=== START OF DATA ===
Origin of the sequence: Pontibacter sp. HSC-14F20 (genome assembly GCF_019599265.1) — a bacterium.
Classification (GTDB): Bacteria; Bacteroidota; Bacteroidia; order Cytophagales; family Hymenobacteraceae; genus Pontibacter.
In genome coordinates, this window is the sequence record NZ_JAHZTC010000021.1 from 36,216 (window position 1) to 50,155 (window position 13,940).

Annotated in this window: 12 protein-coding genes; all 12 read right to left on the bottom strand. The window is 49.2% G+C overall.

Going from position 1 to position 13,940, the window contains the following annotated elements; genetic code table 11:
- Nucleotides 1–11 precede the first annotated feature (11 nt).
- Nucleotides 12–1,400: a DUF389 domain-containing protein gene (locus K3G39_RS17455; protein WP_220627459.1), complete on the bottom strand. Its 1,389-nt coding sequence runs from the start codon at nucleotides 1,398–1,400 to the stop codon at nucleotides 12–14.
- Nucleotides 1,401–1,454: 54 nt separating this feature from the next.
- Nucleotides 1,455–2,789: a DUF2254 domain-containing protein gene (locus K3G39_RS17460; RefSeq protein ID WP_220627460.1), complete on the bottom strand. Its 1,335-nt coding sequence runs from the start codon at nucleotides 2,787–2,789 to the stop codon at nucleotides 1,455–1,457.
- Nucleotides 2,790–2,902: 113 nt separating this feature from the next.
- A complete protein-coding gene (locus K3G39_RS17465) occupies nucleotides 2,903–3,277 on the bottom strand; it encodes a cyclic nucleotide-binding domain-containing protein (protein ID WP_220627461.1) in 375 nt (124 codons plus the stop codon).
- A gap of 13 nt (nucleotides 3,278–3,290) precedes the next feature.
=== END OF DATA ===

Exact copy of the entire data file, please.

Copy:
Origin of the sequence: Pontibacter sp. HSC-14F20 (genome assembly GCF_019599265.1) — a bacterium.
Classification (GTDB): Bacteria; Bacteroidota; Bacteroidia; order Cytophagales; family Hymenobacteraceae; genus Pontibacter.
In genome coordinates, this window is the sequence record NZ_JAHZTC010000021.1 from 36,216 (window position 1) to 50,155 (window position 13,940).

Annotated in this window: 12 protein-coding genes; all 12 read right to left on the bottom strand. The window is 49.2% G+C overall.

Going from position 1 to position 13,940, the window contains the following annotated elements; genetic code table 11:
- Nucleotides 1–11 precede the first annotated feature (11 nt).
- Nucleotides 12–1,400: a DUF389 domain-containing protein gene (locus K3G39_RS17455; protein WP_220627459.1), complete on the bottom strand. Its 1,389-nt coding sequence runs from the start codon at nucleotides 1,398–1,400 to the stop codon at nucleotides 12–14.
- Nucleotides 1,401–1,454: 54 nt separating this feature from the next.
- Nucleotides 1,455–2,789: a DUF2254 domain-containing protein gene (locus K3G39_RS17460; RefSeq protein ID WP_220627460.1), complete on the bottom strand. Its 1,335-nt coding sequence runs from the start codon at nucleotides 2,787–2,789 to the stop codon at nucleotides 1,455–1,457.
- Nucleotides 2,790–2,902: 113 nt separating this feature from the next.
- A complete protein-coding gene (locus K3G39_RS17465) occupies nucleotides 2,903–3,277 on the bottom strand; it encodes a cyclic nucleotide-binding domain-containing protein (protein ID WP_220627461.1) in 375 nt (124 codons plus the stop codon).
- A gap of 13 nt (nucleotides 3,278–3,290) precedes the next feature.